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October 1998, Week 2


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Film and TV Studies Discussion List <[log in to unmask]>
Jason Lapeyre <[log in to unmask]>
Wed, 7 Oct 1998 14:19:17 -0400
Jason Lapeyre <[log in to unmask]>
TEXT/PLAIN (56 lines)
Coincidentally, I've just submitted an essay proposal dealing
with the very topic of what is "realism".  Here are three definitions.
Realism: a representation which presents an appearance of transparency by
effacing the processes of meaning production in their own textual
                                                - Annette Kuhn
Realism: [it] should have a surface accuracy; it should conform to notions
of what we expect to happen; it should explain itself adequately to us,
the audience; it should conform to particular notions of psychology and
character motivation.
                                                - John Ellis
Realism:  what we evoke in the name of "realism" is a system of convention
whose construction we co-operate in.
                                                - Richard Maltby
The ideas in these definitions - "the processes of meaning production",
"conform to notions of what we expect to happen" and "whose construction
we co-operate in" - all these indicate that Realism can be seen as what an
audience perceives to be the real world at the time that a text is
For example, a film is defined by popular critics as "realistic" if it
shows an audience what they believe to be true about themselves at the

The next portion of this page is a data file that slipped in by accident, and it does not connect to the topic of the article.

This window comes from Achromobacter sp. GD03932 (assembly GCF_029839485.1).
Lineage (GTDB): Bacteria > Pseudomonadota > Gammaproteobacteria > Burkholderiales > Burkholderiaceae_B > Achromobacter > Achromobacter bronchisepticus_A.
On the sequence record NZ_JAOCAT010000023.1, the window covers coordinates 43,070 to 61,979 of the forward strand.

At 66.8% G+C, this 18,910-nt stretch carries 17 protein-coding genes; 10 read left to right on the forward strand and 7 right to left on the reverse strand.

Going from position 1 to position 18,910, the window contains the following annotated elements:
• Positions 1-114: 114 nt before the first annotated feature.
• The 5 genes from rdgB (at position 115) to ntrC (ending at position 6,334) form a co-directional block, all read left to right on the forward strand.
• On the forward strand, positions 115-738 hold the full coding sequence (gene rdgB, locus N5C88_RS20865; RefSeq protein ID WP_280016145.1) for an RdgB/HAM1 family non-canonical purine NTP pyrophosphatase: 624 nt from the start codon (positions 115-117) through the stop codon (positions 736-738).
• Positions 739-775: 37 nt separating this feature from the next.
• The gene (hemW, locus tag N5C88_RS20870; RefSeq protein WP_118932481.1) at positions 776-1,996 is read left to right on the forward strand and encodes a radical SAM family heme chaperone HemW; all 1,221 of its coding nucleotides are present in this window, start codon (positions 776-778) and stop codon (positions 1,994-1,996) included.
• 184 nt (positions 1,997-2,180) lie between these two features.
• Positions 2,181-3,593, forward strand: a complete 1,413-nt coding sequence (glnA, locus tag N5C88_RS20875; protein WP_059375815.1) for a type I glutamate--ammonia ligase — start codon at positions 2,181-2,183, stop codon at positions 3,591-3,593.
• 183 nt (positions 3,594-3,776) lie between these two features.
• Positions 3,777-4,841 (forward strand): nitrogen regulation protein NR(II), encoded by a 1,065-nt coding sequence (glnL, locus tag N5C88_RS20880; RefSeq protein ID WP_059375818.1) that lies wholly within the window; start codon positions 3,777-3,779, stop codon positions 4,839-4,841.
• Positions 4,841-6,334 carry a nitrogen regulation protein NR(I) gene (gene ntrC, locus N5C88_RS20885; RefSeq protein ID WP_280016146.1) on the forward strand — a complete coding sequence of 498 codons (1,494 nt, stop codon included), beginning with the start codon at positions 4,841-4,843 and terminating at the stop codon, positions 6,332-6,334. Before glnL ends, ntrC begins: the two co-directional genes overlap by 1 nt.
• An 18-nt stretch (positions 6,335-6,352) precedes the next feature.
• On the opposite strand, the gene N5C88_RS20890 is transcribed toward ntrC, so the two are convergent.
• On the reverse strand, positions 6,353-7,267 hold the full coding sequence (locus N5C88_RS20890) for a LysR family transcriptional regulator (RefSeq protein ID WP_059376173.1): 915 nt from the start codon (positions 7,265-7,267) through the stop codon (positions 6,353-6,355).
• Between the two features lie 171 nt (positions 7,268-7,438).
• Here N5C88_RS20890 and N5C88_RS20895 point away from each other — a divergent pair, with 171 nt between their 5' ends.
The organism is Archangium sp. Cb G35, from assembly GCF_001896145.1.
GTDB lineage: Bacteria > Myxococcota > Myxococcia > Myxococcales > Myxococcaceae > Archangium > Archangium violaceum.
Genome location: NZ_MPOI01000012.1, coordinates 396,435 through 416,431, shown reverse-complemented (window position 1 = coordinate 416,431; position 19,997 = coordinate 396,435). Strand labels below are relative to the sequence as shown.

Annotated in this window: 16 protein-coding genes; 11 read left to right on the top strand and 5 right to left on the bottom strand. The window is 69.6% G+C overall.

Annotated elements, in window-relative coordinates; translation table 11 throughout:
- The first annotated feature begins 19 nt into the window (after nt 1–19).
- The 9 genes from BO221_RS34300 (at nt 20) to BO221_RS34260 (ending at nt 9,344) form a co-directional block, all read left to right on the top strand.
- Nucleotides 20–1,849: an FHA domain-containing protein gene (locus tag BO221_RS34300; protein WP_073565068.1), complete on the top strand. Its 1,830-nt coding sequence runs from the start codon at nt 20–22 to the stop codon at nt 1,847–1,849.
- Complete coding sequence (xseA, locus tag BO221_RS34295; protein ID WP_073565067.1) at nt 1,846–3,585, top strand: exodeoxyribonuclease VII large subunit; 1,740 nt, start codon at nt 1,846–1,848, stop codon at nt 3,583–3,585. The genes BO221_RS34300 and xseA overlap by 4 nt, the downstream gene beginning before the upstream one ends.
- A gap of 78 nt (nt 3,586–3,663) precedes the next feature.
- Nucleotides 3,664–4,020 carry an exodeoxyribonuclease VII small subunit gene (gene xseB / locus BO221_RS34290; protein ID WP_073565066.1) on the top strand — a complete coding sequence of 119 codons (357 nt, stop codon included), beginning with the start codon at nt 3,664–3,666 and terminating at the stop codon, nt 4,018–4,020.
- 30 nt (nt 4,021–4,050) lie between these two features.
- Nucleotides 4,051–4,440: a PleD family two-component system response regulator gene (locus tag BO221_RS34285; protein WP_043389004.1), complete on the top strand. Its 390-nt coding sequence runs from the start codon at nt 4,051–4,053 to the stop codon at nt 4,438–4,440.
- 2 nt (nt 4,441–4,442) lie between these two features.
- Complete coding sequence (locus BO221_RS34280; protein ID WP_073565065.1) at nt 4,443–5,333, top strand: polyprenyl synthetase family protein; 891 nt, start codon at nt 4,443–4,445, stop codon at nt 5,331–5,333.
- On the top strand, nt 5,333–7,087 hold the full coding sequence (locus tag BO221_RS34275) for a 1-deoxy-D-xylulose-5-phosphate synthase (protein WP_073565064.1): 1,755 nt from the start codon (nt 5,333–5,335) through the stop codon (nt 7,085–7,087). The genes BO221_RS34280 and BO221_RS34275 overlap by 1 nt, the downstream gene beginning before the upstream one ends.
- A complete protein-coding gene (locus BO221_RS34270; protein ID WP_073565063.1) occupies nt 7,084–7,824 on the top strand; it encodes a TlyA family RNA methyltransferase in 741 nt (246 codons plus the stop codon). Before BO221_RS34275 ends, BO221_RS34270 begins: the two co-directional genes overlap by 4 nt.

time that they see it.  The recent trend in Hollywood cinema of showing
the President of the U.S. as incompetent and ineffective in films like
"Absolute Power", "Primary Colours" and "Armageddon" - this representation
is acceptable to American audiences of the late '90s but probably wouldn't
have washed in the late '50s.  Why?  I think a simplistic answer would
look at the disillusionment of American culture with big government and
the perception of politicians as cut off from the public.  In that sense,
it is "realistic", but bear in mind it's a constantly shifting definition.
The Asphalt Jungle (1950) is a heist film and was considered realistic at
the time of its release.
The Taking of Pelham One, Two, Three (1974) is a heist film and was
considered realistic at the time of its release.
However, the two films are very different.  Then what has changed?  The
codes of realism.  Why have they changed?  Because American culture has
Jason Lapeyre
York University, unofficial motto:  "Grades 14-17"
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